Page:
Author’s Note: At Borderstan.com you’ll always get food news from writers who actually eat in our neighborhood. They know where to find the newest rooftop bars, the brunch with unlimited Mimosas, and the best vegetarian options in the city. That’s why we’re giving you a chance to get to know the writers who bring you the best eats Borderstan has to offer. So, grab your fork and take a seat at our table.

•  •  •  •  •  •  •  •  •  •  •  •  •  •  •  •

"Kim Vu"

Kim Vu is one of Borderstan’s food writers. (Courtesy Kim Vu)

Kim Vu is a food writer for Borderstan.

What’s the best resto in DC? Why?

Vu: Eola. The last time I went to Eola I was so excited about the meal, I emailed Alejandra [Owens, Food Editor] and asked her if I could write about it the next week. I’ve never had a bad meal there, and while Komi or Minibar might get more press, I love the dining room, the whole experience, and I love the fact they always go out of their way to make the meal a special occasion.

Describe your food writing style; what kind of story are you looking to tell?

Vu: I like talking about the surprising and the strange. If a restaurant is serving weird parts of a pig, or there’s a place no one’s ever heard of doing amazing things, that’s the gospel I want to spread. If something I write can get people out of the Ruth/Chris/Morton’s of the world, and get them going to local, sustainable restaurants that do more than just steak, that’s the dream.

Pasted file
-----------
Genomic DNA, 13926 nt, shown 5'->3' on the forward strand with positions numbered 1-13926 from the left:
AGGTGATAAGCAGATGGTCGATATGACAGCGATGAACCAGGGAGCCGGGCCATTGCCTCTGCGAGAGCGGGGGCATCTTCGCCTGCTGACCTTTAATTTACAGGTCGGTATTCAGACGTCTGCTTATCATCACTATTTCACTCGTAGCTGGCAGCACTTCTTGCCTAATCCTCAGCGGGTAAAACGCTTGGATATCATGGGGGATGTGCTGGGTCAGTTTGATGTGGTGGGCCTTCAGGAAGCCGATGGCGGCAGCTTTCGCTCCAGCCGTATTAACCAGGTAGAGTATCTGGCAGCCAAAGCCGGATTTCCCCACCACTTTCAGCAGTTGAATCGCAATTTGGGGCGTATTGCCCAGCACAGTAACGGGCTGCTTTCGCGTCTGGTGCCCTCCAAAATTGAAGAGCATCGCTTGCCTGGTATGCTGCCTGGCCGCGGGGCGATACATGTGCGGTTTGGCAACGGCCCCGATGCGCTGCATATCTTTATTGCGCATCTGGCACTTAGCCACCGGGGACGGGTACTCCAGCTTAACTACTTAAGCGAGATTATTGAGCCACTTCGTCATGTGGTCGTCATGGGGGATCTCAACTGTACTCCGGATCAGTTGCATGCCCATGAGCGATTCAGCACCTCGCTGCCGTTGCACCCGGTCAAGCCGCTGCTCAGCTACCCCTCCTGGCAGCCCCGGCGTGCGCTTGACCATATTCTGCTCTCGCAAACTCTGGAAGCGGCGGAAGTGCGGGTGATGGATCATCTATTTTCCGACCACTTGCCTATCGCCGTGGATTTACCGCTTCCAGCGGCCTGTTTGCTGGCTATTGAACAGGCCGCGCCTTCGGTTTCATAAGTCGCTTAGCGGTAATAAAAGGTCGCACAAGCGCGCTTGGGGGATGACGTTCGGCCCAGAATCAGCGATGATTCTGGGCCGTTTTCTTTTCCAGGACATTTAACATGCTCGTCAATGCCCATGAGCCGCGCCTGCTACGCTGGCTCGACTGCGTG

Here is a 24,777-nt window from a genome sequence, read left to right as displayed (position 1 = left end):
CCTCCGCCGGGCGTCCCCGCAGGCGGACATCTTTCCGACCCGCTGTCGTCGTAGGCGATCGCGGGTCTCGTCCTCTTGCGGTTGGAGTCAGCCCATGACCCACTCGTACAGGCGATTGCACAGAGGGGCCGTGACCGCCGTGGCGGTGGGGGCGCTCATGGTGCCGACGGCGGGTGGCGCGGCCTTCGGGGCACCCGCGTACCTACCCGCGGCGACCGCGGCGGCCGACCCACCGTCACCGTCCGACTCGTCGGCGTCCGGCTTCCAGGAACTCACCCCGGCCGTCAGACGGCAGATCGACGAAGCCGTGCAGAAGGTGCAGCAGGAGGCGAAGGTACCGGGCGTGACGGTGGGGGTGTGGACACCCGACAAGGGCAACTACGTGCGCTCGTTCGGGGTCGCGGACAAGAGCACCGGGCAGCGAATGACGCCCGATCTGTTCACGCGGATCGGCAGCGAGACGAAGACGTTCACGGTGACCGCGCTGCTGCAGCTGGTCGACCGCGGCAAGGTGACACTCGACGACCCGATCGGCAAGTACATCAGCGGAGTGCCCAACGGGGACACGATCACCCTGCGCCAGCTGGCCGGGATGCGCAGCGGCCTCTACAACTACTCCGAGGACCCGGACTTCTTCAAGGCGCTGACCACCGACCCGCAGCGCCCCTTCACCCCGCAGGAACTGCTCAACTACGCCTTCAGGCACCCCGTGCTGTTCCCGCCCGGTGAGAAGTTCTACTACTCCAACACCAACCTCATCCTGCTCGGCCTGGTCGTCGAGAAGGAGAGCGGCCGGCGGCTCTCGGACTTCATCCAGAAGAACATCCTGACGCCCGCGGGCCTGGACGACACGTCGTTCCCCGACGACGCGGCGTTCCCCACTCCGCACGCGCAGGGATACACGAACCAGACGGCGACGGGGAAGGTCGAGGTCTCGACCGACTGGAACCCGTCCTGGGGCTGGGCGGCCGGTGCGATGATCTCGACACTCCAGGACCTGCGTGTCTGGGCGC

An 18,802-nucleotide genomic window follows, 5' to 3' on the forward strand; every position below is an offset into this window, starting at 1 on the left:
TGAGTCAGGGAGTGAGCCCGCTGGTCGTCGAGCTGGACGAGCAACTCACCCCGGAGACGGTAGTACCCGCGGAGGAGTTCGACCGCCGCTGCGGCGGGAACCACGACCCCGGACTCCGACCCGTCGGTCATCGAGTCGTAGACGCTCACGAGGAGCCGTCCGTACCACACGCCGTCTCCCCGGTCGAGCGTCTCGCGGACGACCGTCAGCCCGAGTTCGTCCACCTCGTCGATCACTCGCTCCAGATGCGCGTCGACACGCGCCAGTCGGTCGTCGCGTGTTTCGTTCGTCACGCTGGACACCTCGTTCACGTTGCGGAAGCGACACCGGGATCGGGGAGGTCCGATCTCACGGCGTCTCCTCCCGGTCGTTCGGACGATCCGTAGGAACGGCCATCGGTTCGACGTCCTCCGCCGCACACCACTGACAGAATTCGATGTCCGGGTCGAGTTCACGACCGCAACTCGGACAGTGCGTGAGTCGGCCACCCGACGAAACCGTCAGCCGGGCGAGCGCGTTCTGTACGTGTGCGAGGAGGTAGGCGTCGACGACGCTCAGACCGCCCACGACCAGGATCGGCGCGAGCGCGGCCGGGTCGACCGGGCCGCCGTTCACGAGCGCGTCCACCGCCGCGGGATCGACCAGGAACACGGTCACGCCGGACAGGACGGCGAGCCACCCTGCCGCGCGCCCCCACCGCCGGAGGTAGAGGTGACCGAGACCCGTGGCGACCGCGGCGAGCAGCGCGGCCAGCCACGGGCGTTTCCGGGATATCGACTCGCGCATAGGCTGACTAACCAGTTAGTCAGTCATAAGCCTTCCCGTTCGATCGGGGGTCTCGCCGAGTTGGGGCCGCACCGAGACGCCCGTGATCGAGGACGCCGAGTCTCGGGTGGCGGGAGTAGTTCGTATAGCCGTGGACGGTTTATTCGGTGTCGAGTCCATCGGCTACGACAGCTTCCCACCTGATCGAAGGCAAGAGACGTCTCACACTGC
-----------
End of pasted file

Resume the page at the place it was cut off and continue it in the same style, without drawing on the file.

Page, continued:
Which food writers/photographers are inspiring you right now? Who do you look to for food news?

Vu: I love Bourdain and Ruth Reichl, the former for his snark and wit, the latter for her storytelling and the way she describes food without relying too heavily on adjectives (a skill I have yet to master).

What is your version of comfort food?

Vu: Nothing says home to me like pho. I also have a not so secret love of McNuggets and tater tots, but pho is my actual comfort food/hangover cure.

What is the cooking tool you can’t live without?

Vu: I just received my first J.A. Henckels knife block last Christmas, and I love my 7″ Santoku knife.

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by Borderstan.com July 26, 2012 at 10:00 am 4 Comments

From Ashley Lusk and Mike Kohn. Check out Ashley’s blog, Metropoetrylis, find her on Twitter @arlusk or email her at ashley[AT]borderstan.com. Find Mike on Twitter at @mike_kohn or send him an email at mike[AT]borderstan.com.

"Waffle"

Wafflegate: How one local business and Groupon started a news feeding frenzy (Luis Gomez Photos)

We recently learned about the closing of Back Alley Waffles as the news broke on Monday.

However, more surprising than the closing of the establishment is how owner Craig Nelsen informed clients of the restaurant’s closing. Nelsen posted a sign on the door stating that the business went under due to the “bloodthirsty business practices of Groupon.”

It didn’t take long for a picture of that sign to go live and for the news and accusations to start flying, as bloggers, neighbors and local papers worked to get to the bottom of the story.

Admittedly, we personally were among the masses with an initial reaction to side with the much-admired local business, over the aggressive and very large company, Groupon. But as the day went on, and the articles and interviews came out, the full-story unraveled, leaving all initial reactions (including our own) a bit one-sided.